Por amor al arte. Notas sobre la agalmatofilia y la Imitatio Creatoris, de Platón a Winckelmann

Juan Luis González García

Resumen


With the story of Pygmalion, the classical embodiment of the «living image», the mythographers were allowed to compare the creative role of such a legendary character, capable of devising animated and rational beings, with the power of the gods. Besides this one, other accounts from Antiquity have come to us with the same blend of aesthetics, magic and technical skill, largely referred to Praxiteles and his most famous sculptures: the Aphrodite of Knidos and the Erotes of Parion and Thespiae. All these testimonies exemplify the so-called «love for statues», also known as «Pygmalionism» or more frequently as «Agalmatophilia». This paper analyses the main consequences of Agalmatophilia and Imitatio Creatoris: the power of the deus artifex, the bond between the artist and his creation, and the composite condition —half alive, half artificial— of the artefact produced. Through the Post-Classical Age, Agalmatophilia successively became an apologetic model to discourse on the dangers of idolatry; a moralising exemplum; a glorification of the genius and a claim for the debate on the paragone during the Renaissance and Baroque periods. In the 18th Century, by way of coda, the figure of Pygmalion would be praised as an allegory of the creative endeavour of the early Greek artists.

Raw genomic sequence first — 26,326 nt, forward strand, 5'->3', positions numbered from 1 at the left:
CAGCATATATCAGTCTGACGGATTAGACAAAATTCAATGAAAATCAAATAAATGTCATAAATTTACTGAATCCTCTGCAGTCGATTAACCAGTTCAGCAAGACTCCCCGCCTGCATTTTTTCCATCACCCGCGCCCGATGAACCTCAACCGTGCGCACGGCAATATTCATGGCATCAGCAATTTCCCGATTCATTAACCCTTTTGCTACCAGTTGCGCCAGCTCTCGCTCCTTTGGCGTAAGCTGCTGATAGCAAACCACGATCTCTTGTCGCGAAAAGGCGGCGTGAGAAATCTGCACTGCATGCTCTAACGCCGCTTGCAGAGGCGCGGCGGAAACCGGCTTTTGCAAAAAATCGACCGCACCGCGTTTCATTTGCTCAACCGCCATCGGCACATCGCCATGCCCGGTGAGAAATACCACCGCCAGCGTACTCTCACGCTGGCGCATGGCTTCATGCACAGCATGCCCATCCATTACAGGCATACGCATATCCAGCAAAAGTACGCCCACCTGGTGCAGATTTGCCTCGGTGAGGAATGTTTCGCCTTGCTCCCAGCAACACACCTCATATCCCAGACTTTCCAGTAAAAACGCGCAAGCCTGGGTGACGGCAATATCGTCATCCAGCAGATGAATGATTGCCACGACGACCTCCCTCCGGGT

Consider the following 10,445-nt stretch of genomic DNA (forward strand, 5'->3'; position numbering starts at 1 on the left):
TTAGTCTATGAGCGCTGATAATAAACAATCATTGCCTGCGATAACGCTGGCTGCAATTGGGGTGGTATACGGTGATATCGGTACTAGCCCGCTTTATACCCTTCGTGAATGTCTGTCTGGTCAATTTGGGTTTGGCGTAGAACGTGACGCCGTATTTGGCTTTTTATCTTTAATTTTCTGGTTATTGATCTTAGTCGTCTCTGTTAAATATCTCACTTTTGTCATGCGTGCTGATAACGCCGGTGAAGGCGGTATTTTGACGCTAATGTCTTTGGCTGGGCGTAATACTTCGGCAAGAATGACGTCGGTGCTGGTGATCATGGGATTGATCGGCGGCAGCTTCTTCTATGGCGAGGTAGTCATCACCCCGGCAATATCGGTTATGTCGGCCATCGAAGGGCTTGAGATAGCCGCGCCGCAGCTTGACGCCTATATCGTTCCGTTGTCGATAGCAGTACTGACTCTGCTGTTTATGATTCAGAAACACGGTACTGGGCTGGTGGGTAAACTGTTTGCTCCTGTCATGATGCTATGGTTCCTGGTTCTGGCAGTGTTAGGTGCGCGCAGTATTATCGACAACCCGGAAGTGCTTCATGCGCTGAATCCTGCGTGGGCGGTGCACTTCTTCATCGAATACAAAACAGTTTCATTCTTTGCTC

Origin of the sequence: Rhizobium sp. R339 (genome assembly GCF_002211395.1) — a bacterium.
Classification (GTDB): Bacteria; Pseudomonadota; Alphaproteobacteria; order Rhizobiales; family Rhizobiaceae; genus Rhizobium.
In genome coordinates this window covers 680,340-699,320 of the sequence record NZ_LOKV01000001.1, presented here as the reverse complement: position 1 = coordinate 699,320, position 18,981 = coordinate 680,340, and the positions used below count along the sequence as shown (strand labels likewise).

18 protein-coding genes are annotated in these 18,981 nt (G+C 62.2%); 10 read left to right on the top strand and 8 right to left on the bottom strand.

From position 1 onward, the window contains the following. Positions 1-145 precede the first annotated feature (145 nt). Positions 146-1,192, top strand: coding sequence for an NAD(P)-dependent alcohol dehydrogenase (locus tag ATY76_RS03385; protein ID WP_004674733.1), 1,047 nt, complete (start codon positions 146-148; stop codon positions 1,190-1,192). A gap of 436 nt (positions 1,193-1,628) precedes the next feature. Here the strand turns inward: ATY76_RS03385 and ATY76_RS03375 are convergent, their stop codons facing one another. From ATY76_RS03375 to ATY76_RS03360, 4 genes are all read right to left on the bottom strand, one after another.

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Anales de Historia del Arte
ISSN 0214-6452
ISSN-e 1988-2491

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